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Re: [LUG] current routers for cable


I'm beginning to think my 20th Century Linksys router should be replaced.

Virgin cable coming in on co-ax.

There's a Draytek with WAN and wireless and ADSL for under Â200 that looks plausible ...?

Ideally I'd like something that can have its OS reflashed with Linux of course but actually the Linksys still has the original on it.

From Dr Adrian Midgley's hand

On 14 Nov 2013 17:50, "Neil Winchurst" <barnaby@xxxxxxxxxxxx> wrote:
On 14/11/13 17:14, Gordon Henderson wrote:


Currently, most people have the modem and router combined into one box.
Most people just call this a router, but it's really 2 things - the
modem which turns the wibbly wobbly stuff on the wire into nice digital
signals the router part can work with. The router does firewalling (if
needed) and NAT and usually does DHCP and sometimes DNS too (and often
Wi-Fi) - functions needed by PCs on your home network. You may need a
new router unless your is one that provides a separate "wan" port. (Few
consumer grade ones do)

BT OpenReach, on behalf of your ISP, will change the faceplate and
install a modem. This modem needs mains power.

The modem will connect to your router via Cat-5 (Ethernet) cable. This
cable can be up to 100m away from the modem.

My problem is that the main BT socket here is just inside the front
door, in our small entrance hall. I do have a phone connected there,
but there is just no room for a desk and computer. So I have my router
connected by a cable to a phone extension line in a room upstairs. Is
that going to cause a problem?

Optionally, you can ask/persuade the BT man to move the socket. Provide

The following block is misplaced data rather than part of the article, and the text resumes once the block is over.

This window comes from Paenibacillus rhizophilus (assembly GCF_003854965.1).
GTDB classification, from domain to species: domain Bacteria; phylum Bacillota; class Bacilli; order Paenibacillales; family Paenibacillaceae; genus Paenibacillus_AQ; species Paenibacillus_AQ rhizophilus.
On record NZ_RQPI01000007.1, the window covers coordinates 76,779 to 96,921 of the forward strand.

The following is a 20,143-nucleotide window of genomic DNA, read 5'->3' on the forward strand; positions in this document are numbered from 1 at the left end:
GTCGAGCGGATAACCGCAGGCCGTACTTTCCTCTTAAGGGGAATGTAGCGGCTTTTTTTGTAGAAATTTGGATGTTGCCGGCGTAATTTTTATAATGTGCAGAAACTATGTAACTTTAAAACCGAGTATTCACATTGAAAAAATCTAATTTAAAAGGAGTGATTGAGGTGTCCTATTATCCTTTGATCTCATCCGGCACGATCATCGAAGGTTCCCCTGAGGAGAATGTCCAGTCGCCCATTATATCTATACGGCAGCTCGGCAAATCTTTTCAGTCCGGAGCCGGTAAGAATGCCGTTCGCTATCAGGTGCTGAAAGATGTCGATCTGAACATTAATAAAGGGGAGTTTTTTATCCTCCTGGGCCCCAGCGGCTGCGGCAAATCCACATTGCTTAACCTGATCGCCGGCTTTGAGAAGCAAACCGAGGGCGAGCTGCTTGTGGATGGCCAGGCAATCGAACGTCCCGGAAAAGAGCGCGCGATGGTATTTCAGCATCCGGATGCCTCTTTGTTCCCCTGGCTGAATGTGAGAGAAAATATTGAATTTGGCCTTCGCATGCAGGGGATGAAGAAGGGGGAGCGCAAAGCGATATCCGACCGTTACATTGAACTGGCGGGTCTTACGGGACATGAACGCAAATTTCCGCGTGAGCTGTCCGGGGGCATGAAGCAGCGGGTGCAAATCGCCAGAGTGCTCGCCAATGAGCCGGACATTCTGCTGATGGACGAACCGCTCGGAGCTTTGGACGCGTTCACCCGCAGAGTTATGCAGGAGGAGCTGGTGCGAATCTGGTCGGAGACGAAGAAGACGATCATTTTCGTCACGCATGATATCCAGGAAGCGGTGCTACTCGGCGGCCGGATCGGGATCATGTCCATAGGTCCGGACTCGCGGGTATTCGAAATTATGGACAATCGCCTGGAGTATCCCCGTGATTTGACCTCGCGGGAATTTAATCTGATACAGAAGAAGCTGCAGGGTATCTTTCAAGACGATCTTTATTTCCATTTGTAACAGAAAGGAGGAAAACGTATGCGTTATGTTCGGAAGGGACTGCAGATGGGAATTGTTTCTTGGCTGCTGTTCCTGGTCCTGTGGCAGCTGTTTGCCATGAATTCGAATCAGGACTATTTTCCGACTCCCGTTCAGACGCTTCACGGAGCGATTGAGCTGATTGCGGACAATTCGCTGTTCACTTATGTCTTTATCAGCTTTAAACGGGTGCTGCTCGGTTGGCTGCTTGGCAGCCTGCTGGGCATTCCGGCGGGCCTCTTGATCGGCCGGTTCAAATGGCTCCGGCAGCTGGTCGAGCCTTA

cups of tea or coffee as requested and some nice biscuits. I think they
can move it by up to 30m as part of the install, but it will depend on
just how easy it is to route the cable.

It sounds like it might be easy to leave the modem by the front-door,
and run Cat-5 up to your room upstairs - and if that's already cat-5
then it's easy and BT don't have to move anything. Just make sure
there's a mains socket near the phone socket for the modem.


Well, I have spoken to my ISP and a couple of others about the problem of having my BT master socket where it is. Various ideas.

I could have the new modem plus my router set up in the entrance hall and run all my broadband via wifi.

I could have the master socket moved upstairs. Since there is already an extension socket in the upstairs room (presumably cat-5) which I am using at the moment this may be a reasonable suggestion.

I could have the new modem downstairs linked by cable to the router upstairs.

I could decide not to bother and stay as I am.

I just did not expect it to be so complicated, though after all my years working with computers I should have expected it.


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